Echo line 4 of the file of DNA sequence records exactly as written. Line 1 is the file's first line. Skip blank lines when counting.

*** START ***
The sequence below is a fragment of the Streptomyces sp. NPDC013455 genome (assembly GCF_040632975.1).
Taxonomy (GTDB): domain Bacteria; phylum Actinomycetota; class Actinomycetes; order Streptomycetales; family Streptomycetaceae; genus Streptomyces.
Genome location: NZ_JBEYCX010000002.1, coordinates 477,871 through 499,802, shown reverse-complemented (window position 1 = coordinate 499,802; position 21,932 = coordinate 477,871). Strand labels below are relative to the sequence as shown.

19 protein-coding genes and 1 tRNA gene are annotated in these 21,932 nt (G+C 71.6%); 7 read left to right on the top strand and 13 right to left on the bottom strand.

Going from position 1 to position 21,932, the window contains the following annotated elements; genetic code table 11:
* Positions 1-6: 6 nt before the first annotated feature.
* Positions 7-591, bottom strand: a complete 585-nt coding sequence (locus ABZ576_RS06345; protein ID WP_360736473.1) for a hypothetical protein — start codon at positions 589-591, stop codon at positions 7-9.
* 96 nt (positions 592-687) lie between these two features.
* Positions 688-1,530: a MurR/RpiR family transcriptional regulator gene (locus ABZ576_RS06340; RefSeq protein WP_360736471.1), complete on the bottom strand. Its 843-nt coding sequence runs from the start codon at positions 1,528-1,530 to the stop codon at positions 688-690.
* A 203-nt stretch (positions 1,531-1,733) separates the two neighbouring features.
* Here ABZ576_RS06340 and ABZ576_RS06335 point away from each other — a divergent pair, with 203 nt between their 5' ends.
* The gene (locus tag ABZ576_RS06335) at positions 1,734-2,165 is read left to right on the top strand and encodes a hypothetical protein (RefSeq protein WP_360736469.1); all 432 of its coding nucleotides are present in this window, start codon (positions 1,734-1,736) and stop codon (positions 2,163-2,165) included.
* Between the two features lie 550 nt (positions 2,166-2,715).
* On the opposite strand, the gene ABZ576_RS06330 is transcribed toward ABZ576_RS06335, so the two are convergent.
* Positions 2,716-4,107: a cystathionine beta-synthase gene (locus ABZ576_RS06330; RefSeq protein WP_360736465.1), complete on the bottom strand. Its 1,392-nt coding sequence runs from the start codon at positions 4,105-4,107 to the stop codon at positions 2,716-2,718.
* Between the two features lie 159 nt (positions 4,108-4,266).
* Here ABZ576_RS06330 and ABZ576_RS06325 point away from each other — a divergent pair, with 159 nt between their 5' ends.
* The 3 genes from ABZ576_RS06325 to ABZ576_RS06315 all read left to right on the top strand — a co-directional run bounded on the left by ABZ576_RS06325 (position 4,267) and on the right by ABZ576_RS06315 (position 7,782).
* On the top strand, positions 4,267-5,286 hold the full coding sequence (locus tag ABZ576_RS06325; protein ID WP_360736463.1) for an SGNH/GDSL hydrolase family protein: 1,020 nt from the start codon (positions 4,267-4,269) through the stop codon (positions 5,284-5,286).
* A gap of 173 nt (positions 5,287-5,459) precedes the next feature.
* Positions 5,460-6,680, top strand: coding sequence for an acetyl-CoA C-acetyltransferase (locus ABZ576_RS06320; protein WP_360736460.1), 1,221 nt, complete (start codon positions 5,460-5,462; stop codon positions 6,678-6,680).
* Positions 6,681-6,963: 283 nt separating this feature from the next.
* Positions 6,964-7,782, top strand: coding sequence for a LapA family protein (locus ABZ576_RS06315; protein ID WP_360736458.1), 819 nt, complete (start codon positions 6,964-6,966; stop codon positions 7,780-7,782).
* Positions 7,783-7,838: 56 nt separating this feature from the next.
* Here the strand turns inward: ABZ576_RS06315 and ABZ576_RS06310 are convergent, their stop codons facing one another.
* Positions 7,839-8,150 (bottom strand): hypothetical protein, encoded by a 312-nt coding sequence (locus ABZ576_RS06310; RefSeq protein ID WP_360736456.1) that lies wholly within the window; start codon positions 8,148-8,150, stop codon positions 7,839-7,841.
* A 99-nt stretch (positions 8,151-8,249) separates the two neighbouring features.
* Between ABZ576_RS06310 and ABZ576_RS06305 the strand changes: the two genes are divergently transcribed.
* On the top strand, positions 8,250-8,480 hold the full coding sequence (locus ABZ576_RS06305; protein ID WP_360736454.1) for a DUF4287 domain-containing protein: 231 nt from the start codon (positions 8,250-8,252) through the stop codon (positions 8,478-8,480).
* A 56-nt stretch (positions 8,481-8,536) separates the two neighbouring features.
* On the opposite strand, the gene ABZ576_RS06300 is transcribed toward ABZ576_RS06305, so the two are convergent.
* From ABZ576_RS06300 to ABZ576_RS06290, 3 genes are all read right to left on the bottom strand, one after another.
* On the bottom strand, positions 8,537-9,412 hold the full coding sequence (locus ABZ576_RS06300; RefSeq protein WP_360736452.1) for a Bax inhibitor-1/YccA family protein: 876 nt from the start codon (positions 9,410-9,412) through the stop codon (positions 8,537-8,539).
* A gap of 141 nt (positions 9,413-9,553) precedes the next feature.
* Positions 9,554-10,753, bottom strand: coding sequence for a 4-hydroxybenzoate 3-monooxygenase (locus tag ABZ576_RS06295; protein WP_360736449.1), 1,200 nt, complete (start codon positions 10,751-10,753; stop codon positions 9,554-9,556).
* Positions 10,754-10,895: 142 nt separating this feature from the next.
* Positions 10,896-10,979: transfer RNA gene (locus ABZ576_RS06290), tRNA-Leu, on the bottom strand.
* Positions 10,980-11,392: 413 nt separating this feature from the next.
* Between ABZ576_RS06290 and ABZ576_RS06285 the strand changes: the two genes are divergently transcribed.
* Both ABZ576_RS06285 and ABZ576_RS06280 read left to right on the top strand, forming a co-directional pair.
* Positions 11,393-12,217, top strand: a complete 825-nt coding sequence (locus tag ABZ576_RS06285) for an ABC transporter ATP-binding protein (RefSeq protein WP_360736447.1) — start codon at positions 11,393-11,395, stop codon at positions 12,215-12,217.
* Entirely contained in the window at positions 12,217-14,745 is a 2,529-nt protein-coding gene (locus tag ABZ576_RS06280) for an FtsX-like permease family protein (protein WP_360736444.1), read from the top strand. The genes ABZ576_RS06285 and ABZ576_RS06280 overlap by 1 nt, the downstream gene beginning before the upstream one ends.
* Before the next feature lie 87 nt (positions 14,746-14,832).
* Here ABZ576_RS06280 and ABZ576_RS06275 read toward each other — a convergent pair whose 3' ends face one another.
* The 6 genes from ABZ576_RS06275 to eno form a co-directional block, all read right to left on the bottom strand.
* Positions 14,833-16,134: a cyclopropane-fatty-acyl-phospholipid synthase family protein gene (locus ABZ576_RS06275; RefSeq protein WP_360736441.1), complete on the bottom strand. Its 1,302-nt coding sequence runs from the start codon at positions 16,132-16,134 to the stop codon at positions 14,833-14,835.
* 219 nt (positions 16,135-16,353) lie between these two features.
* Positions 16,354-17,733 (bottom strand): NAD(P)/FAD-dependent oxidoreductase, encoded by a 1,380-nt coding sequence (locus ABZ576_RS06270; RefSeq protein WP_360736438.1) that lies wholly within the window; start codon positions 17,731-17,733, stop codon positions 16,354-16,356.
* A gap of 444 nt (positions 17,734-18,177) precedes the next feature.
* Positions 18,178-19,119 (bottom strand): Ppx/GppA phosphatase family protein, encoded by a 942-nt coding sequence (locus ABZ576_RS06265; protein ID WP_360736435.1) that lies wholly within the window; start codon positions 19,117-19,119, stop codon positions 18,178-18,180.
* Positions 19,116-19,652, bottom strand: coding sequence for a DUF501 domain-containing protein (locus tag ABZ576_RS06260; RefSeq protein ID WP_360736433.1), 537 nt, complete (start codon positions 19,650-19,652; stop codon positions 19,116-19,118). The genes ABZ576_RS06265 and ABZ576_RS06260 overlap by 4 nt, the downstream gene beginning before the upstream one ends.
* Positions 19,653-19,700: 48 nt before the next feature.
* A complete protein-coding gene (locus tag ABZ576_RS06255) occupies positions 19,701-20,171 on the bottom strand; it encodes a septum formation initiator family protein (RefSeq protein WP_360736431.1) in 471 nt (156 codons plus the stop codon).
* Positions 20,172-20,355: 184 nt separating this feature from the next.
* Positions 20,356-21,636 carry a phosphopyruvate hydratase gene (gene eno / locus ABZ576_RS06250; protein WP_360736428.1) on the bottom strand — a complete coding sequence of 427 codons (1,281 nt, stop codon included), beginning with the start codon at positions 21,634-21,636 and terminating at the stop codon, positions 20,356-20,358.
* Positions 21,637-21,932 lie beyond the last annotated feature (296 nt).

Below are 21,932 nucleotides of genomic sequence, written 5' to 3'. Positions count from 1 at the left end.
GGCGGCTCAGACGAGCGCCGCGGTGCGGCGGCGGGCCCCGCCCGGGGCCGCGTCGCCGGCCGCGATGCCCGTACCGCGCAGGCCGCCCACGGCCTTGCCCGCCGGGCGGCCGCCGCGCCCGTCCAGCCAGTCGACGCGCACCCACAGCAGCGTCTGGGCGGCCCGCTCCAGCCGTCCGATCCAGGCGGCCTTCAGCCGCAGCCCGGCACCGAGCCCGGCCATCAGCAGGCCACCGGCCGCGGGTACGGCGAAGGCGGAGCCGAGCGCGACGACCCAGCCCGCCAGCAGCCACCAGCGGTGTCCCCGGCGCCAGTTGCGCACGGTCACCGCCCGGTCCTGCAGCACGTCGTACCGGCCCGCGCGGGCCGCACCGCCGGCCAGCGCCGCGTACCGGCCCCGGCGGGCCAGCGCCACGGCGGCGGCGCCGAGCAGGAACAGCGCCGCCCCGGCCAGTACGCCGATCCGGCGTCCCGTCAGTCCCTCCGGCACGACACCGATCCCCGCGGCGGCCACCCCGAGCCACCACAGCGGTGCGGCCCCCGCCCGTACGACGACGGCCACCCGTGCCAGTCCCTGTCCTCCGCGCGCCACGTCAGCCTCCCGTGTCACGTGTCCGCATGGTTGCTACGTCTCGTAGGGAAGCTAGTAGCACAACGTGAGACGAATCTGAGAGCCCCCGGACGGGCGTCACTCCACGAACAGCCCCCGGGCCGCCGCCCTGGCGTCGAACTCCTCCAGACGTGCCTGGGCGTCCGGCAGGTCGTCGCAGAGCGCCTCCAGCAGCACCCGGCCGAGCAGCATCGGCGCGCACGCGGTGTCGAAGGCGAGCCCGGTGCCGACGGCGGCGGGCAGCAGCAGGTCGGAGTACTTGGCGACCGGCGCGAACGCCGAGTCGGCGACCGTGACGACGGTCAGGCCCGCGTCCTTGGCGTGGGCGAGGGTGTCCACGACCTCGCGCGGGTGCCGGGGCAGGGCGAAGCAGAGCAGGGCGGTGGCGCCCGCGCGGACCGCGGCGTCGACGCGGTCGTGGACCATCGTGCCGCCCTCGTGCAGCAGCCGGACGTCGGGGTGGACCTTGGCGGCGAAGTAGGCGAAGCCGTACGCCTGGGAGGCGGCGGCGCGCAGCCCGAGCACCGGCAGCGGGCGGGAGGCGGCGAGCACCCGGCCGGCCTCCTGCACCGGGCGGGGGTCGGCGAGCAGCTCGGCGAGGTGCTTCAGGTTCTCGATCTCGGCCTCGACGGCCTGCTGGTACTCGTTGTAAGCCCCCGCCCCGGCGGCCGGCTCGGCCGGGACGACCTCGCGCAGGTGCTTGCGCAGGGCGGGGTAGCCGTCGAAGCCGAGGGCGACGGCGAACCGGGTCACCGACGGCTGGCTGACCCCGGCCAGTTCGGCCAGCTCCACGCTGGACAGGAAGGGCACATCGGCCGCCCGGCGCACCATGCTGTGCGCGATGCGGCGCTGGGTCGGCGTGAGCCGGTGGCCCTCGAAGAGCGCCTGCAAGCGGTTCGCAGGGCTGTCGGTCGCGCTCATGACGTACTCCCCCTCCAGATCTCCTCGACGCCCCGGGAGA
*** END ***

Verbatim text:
19 protein-coding genes and 1 tRNA gene are annotated in these 21,932 nt (G+C 71.6%); 7 read left to right on the top strand and 13 right to left on the bottom strand.